SYDNEY, Australia — The Australian government on Friday approved the sale of the nation’s largest cattle empire to Australia’s richest woman and her Chinese business partner, ending a drawn-out battle over foreign ownership of farmland.
The country’s largest private landholding, S. Kidman & Co. Ltd., will be acquired by Outback Beef, an Australia-China consortium majority owned by billionaire Gina Rinehart, with a 33 per cent stake held by Shanghai CRED Real Estate Stock Co. Ltd., said Treasurer Scott Morrison.
In May, the government said that the collection of cattle ranches covering more than 101,000 square kilometres (39,000 square miles) in four states would never be sold to foreign interests, after vetoing a Chinese-led bid.
Foreign ownership of farmland is a thorny issue in Australia, where many worry that Chinese-owned farms could supply Australian-grown produce to Chinese parent companies at discount prices or refuse to sell to Australian buyers.
In October, Rinehart said she was willing to pay the entire 386.5 million Australian dollars ($288 million) for the land if regulators blocked her Chinese partner.
Under the proposal approved Friday, Rinehart’s company, Hancock Prospecting Pty. Ltd., would control the board and day-to-day operations of the business, Morrison said in a statement.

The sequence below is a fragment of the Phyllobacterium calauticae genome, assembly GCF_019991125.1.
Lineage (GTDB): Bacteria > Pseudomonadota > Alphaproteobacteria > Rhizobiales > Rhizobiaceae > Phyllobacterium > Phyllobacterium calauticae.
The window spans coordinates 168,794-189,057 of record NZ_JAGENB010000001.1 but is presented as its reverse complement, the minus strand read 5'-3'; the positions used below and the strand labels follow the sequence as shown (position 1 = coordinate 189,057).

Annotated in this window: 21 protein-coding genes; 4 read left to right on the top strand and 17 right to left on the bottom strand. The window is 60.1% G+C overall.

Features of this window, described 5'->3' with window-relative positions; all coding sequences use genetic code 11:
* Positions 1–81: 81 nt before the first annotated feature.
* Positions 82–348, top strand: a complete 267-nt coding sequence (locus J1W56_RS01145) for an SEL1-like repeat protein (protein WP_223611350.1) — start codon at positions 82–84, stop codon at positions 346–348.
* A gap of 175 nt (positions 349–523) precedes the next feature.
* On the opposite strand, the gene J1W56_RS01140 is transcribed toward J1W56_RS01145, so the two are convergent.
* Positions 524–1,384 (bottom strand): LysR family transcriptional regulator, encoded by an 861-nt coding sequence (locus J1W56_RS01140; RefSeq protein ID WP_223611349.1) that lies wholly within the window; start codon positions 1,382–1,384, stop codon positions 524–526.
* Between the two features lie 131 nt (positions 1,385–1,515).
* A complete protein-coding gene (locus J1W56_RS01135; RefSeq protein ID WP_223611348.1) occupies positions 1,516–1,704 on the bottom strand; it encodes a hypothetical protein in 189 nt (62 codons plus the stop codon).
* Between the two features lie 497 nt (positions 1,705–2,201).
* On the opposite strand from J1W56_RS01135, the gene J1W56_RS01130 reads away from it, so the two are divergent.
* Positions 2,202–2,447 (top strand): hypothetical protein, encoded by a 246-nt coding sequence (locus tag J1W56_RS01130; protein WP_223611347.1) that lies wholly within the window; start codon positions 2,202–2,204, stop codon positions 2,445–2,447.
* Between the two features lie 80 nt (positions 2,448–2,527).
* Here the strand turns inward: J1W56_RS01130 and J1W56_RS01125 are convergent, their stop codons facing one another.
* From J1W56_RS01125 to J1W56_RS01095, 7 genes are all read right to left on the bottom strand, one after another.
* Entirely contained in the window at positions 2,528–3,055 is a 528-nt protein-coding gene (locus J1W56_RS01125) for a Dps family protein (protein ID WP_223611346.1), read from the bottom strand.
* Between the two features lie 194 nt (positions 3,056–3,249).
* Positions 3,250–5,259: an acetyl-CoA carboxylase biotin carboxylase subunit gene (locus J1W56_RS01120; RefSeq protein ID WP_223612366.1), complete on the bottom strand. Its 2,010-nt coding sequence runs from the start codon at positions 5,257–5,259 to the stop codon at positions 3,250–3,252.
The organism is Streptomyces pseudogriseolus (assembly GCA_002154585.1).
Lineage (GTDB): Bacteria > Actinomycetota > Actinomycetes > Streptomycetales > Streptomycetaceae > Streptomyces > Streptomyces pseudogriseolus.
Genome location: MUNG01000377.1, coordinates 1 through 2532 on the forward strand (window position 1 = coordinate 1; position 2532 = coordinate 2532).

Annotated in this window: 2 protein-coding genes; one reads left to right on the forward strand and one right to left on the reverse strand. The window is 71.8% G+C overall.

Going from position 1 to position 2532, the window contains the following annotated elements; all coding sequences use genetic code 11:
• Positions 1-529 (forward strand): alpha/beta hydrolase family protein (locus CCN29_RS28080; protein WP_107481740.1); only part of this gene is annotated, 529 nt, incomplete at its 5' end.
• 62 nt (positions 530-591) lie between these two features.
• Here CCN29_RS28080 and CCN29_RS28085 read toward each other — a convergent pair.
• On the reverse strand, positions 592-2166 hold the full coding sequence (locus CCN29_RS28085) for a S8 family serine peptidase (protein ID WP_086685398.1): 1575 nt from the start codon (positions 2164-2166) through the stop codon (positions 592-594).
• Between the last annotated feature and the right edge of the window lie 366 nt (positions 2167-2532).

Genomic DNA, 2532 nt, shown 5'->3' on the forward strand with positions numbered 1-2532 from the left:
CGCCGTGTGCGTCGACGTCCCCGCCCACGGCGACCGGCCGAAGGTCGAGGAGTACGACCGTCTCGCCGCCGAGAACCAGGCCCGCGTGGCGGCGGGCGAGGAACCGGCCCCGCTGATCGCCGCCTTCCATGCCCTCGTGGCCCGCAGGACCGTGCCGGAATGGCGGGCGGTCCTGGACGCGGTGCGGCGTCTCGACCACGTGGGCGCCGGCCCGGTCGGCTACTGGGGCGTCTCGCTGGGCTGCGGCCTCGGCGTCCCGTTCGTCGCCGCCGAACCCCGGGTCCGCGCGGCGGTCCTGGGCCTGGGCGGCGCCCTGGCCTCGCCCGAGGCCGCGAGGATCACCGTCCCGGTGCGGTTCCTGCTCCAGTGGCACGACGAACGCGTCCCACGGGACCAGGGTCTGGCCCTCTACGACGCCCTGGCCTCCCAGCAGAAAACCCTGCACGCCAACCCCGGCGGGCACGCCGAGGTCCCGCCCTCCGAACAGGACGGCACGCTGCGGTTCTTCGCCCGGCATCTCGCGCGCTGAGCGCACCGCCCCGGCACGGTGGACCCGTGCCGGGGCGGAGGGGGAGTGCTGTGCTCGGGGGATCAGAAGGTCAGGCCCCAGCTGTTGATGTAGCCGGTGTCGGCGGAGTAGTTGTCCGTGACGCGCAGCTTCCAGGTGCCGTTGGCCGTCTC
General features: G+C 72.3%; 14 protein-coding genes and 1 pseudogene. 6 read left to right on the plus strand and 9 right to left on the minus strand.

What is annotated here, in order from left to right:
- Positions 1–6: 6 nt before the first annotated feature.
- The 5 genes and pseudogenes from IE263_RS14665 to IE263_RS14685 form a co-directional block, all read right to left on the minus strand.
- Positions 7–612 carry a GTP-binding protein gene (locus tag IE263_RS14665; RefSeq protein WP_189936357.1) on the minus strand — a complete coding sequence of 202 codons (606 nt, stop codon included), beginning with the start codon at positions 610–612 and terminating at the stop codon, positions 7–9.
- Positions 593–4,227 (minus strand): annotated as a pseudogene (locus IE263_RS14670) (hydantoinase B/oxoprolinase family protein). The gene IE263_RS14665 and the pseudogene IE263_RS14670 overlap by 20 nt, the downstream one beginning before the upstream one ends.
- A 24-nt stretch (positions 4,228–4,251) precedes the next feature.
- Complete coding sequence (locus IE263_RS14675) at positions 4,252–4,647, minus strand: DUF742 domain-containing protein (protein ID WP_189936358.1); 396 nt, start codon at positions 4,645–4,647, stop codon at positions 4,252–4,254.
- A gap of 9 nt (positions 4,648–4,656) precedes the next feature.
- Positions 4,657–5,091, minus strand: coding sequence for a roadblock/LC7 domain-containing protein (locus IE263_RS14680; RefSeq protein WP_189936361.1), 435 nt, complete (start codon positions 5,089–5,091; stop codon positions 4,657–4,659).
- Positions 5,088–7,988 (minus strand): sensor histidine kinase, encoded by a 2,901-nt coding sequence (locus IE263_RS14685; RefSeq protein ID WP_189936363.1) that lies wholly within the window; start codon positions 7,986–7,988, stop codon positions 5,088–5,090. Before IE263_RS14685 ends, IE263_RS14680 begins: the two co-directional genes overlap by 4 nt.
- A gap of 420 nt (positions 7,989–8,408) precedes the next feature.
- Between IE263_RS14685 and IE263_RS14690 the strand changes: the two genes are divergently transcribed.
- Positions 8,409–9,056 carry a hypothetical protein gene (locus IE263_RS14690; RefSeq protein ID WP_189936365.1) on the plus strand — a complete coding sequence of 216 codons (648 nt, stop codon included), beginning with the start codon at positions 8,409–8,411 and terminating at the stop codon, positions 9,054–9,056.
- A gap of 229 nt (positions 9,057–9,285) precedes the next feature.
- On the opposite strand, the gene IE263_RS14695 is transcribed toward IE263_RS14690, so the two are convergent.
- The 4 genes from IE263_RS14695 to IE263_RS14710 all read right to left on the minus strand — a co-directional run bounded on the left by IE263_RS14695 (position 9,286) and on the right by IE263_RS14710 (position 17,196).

The biggest property in the empire will be acquired by a neighbouring farming family. That ranch lies partially inside a vast Defence Department-controlled rocket firing range, which had raised security concerns about foreigners owning leases there. Morrison said removing the ranch from Outback Beef’s control had mitigated those concerns.
“The treasurer’s approach to the sale of Kidman enabled a local Australian company to pay a fair market price and retain Kidman in Australian control,” Rinehart said in a statement.
The cattle empire was founded by beef baron Sir Sidney Kidman in 1899. The properties cover an area bigger than South Korea and almost the size of the U.S. state of Virginia.